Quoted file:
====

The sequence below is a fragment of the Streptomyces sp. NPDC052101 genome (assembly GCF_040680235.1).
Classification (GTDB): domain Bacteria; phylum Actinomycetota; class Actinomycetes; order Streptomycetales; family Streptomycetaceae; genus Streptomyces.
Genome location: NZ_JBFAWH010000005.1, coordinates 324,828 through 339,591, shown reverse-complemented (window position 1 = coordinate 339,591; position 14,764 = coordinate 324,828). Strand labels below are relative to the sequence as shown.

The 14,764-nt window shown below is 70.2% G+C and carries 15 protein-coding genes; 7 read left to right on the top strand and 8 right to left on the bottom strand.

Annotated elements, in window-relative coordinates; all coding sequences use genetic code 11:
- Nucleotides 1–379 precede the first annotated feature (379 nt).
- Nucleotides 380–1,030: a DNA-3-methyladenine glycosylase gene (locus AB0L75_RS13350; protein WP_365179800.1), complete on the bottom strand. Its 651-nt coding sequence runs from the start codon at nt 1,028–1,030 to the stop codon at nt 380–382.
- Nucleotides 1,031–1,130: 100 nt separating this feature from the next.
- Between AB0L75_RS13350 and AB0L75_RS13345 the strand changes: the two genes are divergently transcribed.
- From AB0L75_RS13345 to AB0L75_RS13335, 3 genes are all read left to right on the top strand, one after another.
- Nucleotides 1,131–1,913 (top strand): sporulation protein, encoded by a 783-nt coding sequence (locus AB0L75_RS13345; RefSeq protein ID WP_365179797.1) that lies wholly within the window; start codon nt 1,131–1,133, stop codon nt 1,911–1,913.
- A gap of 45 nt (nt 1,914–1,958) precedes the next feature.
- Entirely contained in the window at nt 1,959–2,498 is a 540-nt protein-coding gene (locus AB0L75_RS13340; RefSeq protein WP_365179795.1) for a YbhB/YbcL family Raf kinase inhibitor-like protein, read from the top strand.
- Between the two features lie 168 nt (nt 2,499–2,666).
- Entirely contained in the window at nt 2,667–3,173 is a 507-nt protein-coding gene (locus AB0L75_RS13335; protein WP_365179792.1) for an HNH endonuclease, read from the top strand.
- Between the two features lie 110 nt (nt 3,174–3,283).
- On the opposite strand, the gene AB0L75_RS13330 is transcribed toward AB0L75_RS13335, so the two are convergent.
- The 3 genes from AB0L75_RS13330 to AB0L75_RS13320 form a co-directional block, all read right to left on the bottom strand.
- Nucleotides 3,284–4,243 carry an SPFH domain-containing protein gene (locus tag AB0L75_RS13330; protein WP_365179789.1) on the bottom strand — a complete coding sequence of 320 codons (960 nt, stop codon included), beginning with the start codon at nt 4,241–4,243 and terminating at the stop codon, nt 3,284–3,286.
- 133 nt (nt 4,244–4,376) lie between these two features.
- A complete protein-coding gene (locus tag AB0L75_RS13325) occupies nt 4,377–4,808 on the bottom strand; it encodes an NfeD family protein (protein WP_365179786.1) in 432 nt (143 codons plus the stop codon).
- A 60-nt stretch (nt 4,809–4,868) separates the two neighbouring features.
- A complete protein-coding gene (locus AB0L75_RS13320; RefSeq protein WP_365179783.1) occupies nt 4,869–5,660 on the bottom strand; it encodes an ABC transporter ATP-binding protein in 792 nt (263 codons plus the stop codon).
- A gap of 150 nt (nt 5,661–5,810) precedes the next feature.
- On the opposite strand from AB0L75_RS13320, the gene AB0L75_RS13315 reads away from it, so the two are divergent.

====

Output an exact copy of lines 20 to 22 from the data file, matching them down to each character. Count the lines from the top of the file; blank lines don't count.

- 133 nt (nt 4,244–4,376) lie between these two features.
- A complete protein-coding gene (locus tag AB0L75_RS13325) occupies nt 4,377–4,808 on the bottom strand; it encodes an NfeD family protein (protein WP_365179786.1) in 432 nt (143 codons plus the stop codon).
- A 60-nt stretch (nt 4,809–4,868) separates the two neighbouring features.